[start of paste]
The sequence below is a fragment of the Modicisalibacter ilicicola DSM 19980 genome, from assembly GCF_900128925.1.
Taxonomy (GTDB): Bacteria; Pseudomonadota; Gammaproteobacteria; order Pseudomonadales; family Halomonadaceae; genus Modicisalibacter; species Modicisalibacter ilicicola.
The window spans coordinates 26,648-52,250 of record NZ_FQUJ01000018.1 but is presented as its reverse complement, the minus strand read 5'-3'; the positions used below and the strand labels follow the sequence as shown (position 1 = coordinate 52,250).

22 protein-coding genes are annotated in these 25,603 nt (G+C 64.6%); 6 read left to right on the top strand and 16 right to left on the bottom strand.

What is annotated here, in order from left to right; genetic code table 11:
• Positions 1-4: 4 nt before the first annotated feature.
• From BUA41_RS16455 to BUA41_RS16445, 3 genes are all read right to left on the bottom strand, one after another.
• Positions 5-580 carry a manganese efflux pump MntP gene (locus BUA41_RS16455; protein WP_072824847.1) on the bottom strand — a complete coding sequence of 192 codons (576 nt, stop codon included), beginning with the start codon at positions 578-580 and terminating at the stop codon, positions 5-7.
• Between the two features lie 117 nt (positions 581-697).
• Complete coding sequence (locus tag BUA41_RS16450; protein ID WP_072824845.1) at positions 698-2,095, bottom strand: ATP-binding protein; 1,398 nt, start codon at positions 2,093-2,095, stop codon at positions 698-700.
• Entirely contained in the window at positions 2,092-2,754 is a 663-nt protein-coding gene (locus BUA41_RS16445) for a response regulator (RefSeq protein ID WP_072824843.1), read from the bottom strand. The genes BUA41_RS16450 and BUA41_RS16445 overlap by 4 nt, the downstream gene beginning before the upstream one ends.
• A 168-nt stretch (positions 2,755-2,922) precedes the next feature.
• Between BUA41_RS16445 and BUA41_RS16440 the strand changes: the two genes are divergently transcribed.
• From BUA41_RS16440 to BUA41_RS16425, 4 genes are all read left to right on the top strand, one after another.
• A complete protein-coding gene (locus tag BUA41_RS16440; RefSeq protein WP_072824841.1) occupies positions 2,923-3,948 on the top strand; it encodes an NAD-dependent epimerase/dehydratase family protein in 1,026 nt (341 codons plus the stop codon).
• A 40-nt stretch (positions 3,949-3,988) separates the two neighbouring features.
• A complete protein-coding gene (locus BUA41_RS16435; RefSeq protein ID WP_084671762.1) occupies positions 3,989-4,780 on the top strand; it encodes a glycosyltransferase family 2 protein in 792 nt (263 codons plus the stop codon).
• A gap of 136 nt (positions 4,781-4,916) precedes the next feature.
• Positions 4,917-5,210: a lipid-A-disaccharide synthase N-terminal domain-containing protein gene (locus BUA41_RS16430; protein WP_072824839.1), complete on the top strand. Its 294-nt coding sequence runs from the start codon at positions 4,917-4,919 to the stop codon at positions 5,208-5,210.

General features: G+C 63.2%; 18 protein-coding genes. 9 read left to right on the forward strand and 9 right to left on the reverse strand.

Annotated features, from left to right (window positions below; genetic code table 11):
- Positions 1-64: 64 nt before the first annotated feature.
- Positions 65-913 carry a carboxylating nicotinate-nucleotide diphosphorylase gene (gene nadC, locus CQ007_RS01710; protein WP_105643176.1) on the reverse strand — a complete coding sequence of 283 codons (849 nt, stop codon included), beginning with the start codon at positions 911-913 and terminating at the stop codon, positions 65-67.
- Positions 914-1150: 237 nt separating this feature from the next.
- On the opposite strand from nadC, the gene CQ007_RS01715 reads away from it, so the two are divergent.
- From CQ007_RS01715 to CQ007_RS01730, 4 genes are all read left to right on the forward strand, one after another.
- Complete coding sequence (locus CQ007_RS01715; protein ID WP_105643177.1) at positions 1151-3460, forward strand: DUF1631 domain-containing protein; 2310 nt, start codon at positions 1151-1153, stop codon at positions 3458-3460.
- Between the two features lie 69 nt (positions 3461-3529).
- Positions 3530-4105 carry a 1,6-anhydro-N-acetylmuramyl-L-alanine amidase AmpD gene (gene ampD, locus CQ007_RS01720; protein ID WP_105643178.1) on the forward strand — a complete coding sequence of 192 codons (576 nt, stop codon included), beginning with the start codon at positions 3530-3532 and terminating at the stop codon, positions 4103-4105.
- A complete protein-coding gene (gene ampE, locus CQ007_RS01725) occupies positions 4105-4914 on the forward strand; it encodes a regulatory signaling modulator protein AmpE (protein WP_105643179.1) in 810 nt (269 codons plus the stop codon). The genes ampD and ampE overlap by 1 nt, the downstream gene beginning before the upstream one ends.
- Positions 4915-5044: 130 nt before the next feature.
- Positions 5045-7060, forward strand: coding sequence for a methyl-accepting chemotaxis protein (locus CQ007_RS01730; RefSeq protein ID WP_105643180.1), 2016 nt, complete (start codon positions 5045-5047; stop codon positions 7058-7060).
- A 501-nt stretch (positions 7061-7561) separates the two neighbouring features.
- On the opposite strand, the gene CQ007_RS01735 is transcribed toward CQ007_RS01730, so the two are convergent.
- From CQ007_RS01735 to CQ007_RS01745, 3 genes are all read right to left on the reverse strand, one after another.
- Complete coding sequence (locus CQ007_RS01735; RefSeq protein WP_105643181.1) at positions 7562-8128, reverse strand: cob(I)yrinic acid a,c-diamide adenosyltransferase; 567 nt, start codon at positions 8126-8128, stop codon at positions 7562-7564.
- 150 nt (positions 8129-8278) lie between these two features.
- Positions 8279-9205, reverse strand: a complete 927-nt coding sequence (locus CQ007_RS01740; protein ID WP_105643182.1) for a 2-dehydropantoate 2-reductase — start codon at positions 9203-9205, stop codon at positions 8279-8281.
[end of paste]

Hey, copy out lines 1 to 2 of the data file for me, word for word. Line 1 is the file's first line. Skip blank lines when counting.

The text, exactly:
The sequence below is a fragment of the Modicisalibacter ilicicola DSM 19980 genome, from assembly GCF_900128925.1.
Taxonomy (GTDB): Bacteria; Pseudomonadota; Gammaproteobacteria; order Pseudomonadales; family Halomonadaceae; genus Modicisalibacter; species Modicisalibacter ilicicola.